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Federal Reserve Vice-Chairman Donald Kohn said Wednesday (Oct. 5) that it appears the U.S. economy appears is on the verge of achieving a fabled “soft landing” of moderate growth and gradually lower inflation, according to a CBS MarketWatch report.
“I expect that the continuing adjustment will be relatively benign overall,” Kohn said in remarks prepared for a business group in New York. “The economy will grow at a moderate pace for a while, somewhat below the rate of increase of its potential, and then growth will begin to strengthen. I think we will likely see much lower headline inflation and a gradual diminution of core consumer price inflation.”
But there are heightened risks on both sides of his forecast, Kohn said. He said the risks to his outlook for growth are tilted a bit to the downside, and the risks to his inflation outlook are tilted to the upside.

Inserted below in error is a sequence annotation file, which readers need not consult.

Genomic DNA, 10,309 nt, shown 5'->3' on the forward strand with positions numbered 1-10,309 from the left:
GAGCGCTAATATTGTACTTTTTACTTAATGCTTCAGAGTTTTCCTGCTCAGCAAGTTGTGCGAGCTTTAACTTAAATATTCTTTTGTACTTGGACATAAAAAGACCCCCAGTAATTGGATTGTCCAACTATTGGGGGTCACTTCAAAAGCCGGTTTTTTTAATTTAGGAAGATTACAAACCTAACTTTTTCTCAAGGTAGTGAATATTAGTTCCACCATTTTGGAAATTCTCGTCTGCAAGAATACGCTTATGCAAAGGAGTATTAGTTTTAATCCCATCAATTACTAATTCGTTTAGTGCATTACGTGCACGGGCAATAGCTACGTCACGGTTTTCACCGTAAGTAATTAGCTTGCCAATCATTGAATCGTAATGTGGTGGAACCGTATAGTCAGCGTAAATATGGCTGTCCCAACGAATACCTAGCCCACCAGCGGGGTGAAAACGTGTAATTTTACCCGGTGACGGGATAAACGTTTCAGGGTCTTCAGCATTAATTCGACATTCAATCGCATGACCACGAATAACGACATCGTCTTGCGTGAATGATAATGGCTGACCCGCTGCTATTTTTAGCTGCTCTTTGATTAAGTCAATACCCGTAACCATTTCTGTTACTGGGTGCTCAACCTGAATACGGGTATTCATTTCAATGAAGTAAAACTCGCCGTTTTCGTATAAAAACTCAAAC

He expressed surprise that financial markets don’t seem to share his sense of uncertainty about the proper level of short-term interest rates.
Financial markets, as viewed by the Fed funds futures market, are making a one-way bet. They believe the Fed is finished tightening in this cycle and have priced in a rate cut some time in the first quarter.
“Obviously, as my FOMC voting record indicates, I believe that for now, the current level of short-term interest rates has the best chance of fostering this outcome (of a soft landing), ” Kohn said.
But policy adjustment will depend on the implications of incoming data to his forecast, he said.
After 17 straight meetings with a rate hike, the FOMC called a halt in August and September. But there was one dissent at each meeting in favor of higher rates. Kohn said that the upside risk of inflation is the dominant concern at the moment.
But he did not seem to buy into the inflation fears expressed by some Wall Street economists.
“I think the odds favor a gradual reduction in core inflation over the next year or so,” Kohn said.